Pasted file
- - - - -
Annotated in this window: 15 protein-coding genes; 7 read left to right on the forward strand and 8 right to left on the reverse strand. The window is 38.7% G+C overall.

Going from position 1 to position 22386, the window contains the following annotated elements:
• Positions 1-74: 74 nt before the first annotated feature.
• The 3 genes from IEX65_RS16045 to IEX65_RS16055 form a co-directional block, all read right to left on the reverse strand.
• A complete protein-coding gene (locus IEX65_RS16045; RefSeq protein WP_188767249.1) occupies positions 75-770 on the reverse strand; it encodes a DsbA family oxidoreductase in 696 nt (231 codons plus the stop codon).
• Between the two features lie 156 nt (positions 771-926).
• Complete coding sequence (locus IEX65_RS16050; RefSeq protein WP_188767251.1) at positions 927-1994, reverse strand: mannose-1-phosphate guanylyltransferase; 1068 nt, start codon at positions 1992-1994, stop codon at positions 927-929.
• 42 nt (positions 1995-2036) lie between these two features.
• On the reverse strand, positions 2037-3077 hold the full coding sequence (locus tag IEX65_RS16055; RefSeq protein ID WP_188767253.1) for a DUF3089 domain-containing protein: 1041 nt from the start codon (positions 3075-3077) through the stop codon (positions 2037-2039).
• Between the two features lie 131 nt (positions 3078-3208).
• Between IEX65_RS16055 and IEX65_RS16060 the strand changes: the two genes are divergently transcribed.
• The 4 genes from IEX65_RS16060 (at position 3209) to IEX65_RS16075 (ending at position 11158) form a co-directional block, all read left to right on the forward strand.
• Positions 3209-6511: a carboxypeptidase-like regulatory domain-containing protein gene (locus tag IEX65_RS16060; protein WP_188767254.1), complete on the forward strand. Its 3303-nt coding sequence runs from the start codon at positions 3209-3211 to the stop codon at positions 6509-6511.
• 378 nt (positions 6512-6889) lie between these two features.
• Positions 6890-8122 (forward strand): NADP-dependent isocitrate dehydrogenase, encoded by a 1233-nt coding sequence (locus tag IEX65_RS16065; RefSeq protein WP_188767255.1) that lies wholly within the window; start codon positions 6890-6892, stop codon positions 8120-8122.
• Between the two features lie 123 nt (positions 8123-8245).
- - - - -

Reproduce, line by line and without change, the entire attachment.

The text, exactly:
Annotated in this window: 15 protein-coding genes; 7 read left to right on the forward strand and 8 right to left on the reverse strand. The window is 38.7% G+C overall.

Going from position 1 to position 22386, the window contains the following annotated elements:
• Positions 1-74: 74 nt before the first annotated feature.
• The 3 genes from IEX65_RS16045 to IEX65_RS16055 form a co-directional block, all read right to left on the reverse strand.
• A complete protein-coding gene (locus IEX65_RS16045; RefSeq protein WP_188767249.1) occupies positions 75-770 on the reverse strand; it encodes a DsbA family oxidoreductase in 696 nt (231 codons plus the stop codon).
• Between the two features lie 156 nt (positions 771-926).
• Complete coding sequence (locus IEX65_RS16050; RefSeq protein WP_188767251.1) at positions 927-1994, reverse strand: mannose-1-phosphate guanylyltransferase; 1068 nt, start codon at positions 1992-1994, stop codon at positions 927-929.
• 42 nt (positions 1995-2036) lie between these two features.
• On the reverse strand, positions 2037-3077 hold the full coding sequence (locus tag IEX65_RS16055; RefSeq protein ID WP_188767253.1) for a DUF3089 domain-containing protein: 1041 nt from the start codon (positions 3075-3077) through the stop codon (positions 2037-2039).
• Between the two features lie 131 nt (positions 3078-3208).
• Between IEX65_RS16055 and IEX65_RS16060 the strand changes: the two genes are divergently transcribed.
• The 4 genes from IEX65_RS16060 (at position 3209) to IEX65_RS16075 (ending at position 11158) form a co-directional block, all read left to right on the forward strand.
• Positions 3209-6511: a carboxypeptidase-like regulatory domain-containing protein gene (locus tag IEX65_RS16060; protein WP_188767254.1), complete on the forward strand. Its 3303-nt coding sequence runs from the start codon at positions 3209-3211 to the stop codon at positions 6509-6511.
• 378 nt (positions 6512-6889) lie between these two features.
• Positions 6890-8122 (forward strand): NADP-dependent isocitrate dehydrogenase, encoded by a 1233-nt coding sequence (locus tag IEX65_RS16065; RefSeq protein WP_188767255.1) that lies wholly within the window; start codon positions 6890-6892, stop codon positions 8120-8122.
• Between the two features lie 123 nt (positions 8123-8245).